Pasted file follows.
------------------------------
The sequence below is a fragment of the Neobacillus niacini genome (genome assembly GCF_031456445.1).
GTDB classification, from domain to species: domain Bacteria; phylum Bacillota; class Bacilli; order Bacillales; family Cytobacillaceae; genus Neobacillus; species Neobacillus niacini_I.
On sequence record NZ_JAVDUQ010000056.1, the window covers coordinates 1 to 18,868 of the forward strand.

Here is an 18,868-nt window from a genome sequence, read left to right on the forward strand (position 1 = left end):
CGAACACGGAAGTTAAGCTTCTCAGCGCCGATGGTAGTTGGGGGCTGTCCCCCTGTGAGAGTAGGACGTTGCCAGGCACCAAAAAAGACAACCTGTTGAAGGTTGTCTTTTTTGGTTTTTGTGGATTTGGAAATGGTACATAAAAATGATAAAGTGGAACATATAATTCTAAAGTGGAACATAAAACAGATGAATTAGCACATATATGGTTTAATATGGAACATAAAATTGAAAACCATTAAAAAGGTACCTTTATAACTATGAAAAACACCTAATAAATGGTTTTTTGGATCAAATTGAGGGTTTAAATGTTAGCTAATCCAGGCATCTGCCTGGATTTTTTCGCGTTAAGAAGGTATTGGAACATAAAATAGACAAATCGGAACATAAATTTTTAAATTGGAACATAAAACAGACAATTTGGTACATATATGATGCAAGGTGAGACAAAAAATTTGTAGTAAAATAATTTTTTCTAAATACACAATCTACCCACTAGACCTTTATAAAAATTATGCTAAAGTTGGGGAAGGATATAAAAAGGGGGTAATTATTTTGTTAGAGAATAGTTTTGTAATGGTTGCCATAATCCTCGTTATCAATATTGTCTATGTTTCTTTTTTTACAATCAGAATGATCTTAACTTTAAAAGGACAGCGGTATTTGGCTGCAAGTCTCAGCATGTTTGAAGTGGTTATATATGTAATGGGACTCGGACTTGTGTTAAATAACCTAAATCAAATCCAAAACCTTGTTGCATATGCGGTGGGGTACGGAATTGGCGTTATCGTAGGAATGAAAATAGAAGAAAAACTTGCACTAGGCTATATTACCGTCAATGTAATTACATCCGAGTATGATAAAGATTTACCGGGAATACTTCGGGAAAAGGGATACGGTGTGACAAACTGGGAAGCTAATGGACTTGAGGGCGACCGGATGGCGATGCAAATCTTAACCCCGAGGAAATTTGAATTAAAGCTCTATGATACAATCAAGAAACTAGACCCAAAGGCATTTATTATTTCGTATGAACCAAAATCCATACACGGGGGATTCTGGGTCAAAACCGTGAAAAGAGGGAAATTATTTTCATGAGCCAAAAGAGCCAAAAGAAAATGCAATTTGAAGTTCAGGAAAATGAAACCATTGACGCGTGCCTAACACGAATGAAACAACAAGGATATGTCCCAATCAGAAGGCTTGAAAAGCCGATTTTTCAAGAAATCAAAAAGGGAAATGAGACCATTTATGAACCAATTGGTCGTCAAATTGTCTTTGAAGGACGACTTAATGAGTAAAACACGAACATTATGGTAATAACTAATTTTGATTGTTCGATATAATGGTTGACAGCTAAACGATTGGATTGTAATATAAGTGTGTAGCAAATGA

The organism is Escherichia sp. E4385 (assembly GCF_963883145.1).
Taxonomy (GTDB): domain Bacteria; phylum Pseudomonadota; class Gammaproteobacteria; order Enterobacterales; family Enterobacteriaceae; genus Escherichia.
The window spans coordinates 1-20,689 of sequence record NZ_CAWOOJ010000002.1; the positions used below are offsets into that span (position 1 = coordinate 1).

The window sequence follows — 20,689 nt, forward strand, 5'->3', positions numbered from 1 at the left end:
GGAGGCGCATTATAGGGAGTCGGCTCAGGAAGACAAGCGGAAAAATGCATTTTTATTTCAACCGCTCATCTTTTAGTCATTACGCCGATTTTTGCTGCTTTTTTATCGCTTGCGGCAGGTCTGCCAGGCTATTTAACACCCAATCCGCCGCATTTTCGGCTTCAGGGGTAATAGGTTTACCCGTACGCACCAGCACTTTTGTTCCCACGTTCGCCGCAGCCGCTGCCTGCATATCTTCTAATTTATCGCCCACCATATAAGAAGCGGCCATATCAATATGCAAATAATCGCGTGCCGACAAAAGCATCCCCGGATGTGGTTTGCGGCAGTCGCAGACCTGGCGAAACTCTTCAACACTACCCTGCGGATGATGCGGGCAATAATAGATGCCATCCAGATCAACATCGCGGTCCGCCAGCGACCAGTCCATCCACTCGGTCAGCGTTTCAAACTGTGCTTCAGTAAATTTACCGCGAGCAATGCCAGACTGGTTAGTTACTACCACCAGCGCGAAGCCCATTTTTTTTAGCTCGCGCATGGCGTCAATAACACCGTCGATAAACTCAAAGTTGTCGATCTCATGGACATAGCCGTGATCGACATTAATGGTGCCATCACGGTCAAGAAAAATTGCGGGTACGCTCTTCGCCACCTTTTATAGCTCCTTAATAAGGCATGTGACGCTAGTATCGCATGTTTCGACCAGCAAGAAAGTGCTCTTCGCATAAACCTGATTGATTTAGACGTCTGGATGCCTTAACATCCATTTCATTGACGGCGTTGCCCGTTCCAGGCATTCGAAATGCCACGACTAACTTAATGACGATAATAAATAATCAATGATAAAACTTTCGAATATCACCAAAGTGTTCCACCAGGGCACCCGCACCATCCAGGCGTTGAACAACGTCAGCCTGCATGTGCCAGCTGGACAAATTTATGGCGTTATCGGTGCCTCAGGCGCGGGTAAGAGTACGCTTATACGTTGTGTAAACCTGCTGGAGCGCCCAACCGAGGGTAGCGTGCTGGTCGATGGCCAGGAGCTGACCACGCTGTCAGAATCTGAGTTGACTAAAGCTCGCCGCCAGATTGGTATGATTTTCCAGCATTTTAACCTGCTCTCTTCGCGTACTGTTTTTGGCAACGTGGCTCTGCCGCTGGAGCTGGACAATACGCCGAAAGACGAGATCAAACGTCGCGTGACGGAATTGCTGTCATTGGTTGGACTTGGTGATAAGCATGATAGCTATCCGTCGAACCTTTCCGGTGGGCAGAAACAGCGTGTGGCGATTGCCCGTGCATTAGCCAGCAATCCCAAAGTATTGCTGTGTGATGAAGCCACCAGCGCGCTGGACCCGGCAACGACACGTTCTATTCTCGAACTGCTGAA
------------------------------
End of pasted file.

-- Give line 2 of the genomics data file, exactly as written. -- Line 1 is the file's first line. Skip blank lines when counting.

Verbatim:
GTDB classification, from domain to species: domain Bacteria; phylum Bacillota; class Bacilli; order Bacillales; family Cytobacillaceae; genus Neobacillus; species Neobacillus niacini_I.